Released:

December 5, 1974


Rating:


Genre:

progressive rock


Quotable:

--


Album Tracks:

  1. Gates of Delirium [21:55]
  2. Sound Chaser [9:25]
  3. To Be Over [9:08]

Sales (in millions):

0.5
--
--
0.5


Peak:

5
4


Singles/Hit Songs:

  • Soon (excerpt from “The Gates of Delirium”) (12/74) –
  • Sound Chaser (?) --

Notes:

The 2003 reissue added a studio run-through of “The Gates of Delirium” as well as single versions of “Soon” and “Sound Chaser.”


Relayer

Yes

Review:

Relayer was the seventh studio album from Yes and the only one to feature Patrick Moraz on keyboards, replacing Rick Wakeman who left after Tales from Topographic Oceans to pursue a solo career. Greek keyboardist Vangelis (later of “Chariots of Fire” fame) was a close contender for the job and later collaborated with Yes’ lead singer Jon Anderson on several albums.

Relayer was “a Top Ten, gold-selling hit, though critics continued to complain about the lack of concise, coherent song structures.” WR “Yes had fallen out of critical favor with Tales from Topographic Oceans, a two-record set of four songs that reviewers found indulgent. But they had not fallen out of the Top Ten, and so they had little incentive to curb their musical ambitiousness. Relayer, released 11 months after Tales, was a single-disc, three-song album” WR which followed “the same song format as 1972’s Close to the Edge – a long epic on the first side, and two nine-minute pieces on the second.” WK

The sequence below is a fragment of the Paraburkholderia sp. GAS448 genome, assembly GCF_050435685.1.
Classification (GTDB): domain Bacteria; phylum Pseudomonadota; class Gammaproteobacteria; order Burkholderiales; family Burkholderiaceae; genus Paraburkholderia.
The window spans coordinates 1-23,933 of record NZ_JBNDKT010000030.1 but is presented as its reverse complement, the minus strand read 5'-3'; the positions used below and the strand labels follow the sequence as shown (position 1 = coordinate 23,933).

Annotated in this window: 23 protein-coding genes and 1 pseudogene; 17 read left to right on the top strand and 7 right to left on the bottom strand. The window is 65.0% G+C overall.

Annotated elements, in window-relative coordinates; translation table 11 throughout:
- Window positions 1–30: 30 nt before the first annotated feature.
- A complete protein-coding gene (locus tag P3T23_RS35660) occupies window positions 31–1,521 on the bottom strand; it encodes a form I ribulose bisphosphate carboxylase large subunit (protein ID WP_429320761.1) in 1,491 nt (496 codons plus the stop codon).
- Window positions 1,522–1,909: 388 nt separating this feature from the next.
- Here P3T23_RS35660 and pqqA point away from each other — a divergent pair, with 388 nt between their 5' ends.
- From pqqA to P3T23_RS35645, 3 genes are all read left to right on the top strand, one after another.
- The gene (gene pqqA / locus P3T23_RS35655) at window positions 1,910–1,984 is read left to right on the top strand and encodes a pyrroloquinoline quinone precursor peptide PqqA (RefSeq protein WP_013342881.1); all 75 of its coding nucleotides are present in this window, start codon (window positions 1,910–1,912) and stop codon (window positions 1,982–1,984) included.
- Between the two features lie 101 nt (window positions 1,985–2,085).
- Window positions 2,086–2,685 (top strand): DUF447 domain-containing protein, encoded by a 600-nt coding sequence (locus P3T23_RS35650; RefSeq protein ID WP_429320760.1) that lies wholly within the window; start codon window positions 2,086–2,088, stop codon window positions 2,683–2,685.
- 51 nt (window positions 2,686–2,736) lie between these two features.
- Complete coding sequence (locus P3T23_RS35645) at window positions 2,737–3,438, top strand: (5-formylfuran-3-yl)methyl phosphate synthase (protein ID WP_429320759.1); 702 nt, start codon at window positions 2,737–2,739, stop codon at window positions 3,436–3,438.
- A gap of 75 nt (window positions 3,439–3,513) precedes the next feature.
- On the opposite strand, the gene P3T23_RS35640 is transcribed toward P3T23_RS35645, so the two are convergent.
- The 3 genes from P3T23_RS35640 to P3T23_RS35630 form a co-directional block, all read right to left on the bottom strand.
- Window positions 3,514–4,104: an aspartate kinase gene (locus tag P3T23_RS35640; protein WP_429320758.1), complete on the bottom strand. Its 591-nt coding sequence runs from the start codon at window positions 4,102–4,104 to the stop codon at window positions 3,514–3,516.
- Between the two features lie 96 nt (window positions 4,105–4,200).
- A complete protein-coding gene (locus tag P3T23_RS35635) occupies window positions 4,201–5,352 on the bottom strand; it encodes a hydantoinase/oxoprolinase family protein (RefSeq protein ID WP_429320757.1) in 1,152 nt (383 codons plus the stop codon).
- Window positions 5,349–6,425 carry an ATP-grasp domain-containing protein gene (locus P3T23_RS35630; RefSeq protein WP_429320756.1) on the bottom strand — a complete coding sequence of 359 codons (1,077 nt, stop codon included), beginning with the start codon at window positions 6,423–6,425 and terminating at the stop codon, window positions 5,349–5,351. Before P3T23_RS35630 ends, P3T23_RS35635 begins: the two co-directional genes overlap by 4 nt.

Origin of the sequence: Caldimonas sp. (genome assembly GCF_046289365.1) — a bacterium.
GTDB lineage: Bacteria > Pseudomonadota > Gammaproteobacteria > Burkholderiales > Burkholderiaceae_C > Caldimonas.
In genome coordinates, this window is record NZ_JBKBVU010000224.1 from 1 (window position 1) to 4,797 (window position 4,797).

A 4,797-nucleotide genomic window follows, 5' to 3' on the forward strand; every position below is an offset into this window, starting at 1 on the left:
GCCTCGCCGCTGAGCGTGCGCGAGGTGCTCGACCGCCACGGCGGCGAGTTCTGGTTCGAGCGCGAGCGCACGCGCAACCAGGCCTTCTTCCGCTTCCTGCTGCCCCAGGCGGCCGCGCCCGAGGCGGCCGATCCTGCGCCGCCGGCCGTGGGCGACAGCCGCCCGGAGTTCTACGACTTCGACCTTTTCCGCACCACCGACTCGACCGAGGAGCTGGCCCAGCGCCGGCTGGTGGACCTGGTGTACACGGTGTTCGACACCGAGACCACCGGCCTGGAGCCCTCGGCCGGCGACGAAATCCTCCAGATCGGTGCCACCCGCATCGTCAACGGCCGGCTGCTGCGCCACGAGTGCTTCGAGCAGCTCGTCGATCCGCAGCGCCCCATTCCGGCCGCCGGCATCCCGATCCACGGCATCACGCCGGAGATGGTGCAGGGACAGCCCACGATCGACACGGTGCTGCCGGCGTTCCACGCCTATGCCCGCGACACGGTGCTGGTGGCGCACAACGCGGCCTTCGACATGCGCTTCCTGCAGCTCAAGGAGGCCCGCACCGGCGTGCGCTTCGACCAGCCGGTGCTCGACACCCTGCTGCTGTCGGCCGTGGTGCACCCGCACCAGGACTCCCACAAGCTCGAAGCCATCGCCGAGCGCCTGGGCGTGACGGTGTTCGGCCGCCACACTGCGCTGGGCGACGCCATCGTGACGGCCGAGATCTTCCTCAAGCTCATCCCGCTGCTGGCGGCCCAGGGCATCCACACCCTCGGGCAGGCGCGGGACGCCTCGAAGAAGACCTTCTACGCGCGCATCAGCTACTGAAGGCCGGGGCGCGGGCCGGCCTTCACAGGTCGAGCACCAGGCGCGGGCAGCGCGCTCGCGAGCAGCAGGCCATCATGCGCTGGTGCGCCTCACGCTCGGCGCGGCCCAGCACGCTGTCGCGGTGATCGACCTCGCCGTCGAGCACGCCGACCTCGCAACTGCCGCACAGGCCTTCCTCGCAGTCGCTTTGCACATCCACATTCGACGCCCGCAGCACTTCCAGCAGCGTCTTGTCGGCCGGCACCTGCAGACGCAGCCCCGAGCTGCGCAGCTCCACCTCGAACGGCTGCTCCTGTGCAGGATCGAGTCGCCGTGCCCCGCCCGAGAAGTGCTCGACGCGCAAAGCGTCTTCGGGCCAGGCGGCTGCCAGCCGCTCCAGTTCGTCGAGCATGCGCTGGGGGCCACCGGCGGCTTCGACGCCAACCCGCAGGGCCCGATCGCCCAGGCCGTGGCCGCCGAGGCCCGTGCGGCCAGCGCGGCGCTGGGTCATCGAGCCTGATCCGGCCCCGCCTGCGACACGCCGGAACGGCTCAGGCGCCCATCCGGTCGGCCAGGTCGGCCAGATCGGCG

However, Relayer “employs a radically different musical style” WK from that album. The “music [is] organized into suites that alternated abrasive, rhythmically dense instrumental sections featuring solos for the various instruments with delicate vocal and choral sections featuring poetic lyrics devoted to spiritual imagery. Such compositions seemed intended to provide an interesting musical landscape over which the listener might travel.” WR

The Gates of Delirium is is a dense, 22-minute piece that was inspired by Leo Tolstoy’s War and Peace,” WK not exactly a work known for brevity itself. “It features lyrics about the futility of war and a lengthy instrumental middle section portraying ‘battle’ with galloping rhythms, martial melodies, dissonant harmonies, and clashing sound effects . The final section, in which the drive of the previous sixteen minutes is suddenly replaced by a gentle melody and a lyrical prayer for peace, was released as a U.S. single under the title Soon.”

Sound Chaser is a jazzy, mostly instrumental piece that echoes the then-popular jazz fusion of Mahavishnu Orchestra and Return To Forever. To Be Over, the gentlest piece on the album, features complex, melodic arrangements of guitar and electric sitar (at one point quoting a theme from Tales from Topographic Oceans), and arguably features Jon Anderson’s most straightforward lyrics since the band's second album, Time and a Word.” WK


Review Source(s):


Soon (single edit, audio only)


Sound Chaser (fan-made video)


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Last updated June 23, 2011.